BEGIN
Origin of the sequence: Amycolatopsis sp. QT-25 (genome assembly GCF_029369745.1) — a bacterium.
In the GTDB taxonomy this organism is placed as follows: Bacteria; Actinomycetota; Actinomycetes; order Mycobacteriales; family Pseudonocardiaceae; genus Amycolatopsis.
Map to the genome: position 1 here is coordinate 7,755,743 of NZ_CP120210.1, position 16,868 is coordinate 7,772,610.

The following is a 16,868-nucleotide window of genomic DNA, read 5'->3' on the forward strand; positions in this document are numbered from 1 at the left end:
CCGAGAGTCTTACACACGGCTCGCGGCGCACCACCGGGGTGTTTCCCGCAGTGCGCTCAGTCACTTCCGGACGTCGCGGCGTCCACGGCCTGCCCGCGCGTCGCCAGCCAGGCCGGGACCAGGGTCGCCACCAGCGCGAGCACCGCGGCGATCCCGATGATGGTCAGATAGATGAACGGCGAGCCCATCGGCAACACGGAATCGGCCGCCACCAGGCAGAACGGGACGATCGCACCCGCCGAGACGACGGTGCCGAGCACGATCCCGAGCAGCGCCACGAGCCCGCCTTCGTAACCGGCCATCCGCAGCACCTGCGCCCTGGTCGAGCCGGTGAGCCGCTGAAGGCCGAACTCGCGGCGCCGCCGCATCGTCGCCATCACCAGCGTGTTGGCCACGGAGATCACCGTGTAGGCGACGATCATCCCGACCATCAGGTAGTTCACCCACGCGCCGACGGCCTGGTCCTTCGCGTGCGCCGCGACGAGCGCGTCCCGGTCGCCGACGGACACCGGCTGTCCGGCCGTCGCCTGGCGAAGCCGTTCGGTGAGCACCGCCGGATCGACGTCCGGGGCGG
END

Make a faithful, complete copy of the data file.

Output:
Origin of the sequence: Amycolatopsis sp. QT-25 (genome assembly GCF_029369745.1) — a bacterium.
In the GTDB taxonomy this organism is placed as follows: Bacteria; Actinomycetota; Actinomycetes; order Mycobacteriales; family Pseudonocardiaceae; genus Amycolatopsis.
Map to the genome: position 1 here is coordinate 7,755,743 of NZ_CP120210.1, position 16,868 is coordinate 7,772,610.

The following is a 16,868-nucleotide window of genomic DNA, read 5'->3' on the forward strand; positions in this document are numbered from 1 at the left end:
CCGAGAGTCTTACACACGGCTCGCGGCGCACCACCGGGGTGTTTCCCGCAGTGCGCTCAGTCACTTCCGGACGTCGCGGCGTCCACGGCCTGCCCGCGCGTCGCCAGCCAGGCCGGGACCAGGGTCGCCACCAGCGCGAGCACCGCGGCGATCCCGATGATGGTCAGATAGATGAACGGCGAGCCCATCGGCAACACGGAATCGGCCGCCACCAGGCAGAACGGGACGATCGCACCCGCCGAGACGACGGTGCCGAGCACGATCCCGAGCAGCGCCACGAGCCCGCCTTCGTAACCGGCCATCCGCAGCACCTGCGCCCTGGTCGAGCCGGTGAGCCGCTGAAGGCCGAACTCGCGGCGCCGCCGCATCGTCGCCATCACCAGCGTGTTGGCCACGGAGATCACCGTGTAGGCGACGATCATCCCGACCATCAGGTAGTTCACCCACGCGCCGACGGCCTGGTCCTTCGCGTGCGCCGCGACGAGCGCGTCCCGGTCGCCGACGGACACCGGCTGTCCGGCCGTCGCCTGGCGAAGCCGTTCGGTGAGCACCGCCGGATCGACGTCCGGGGCGG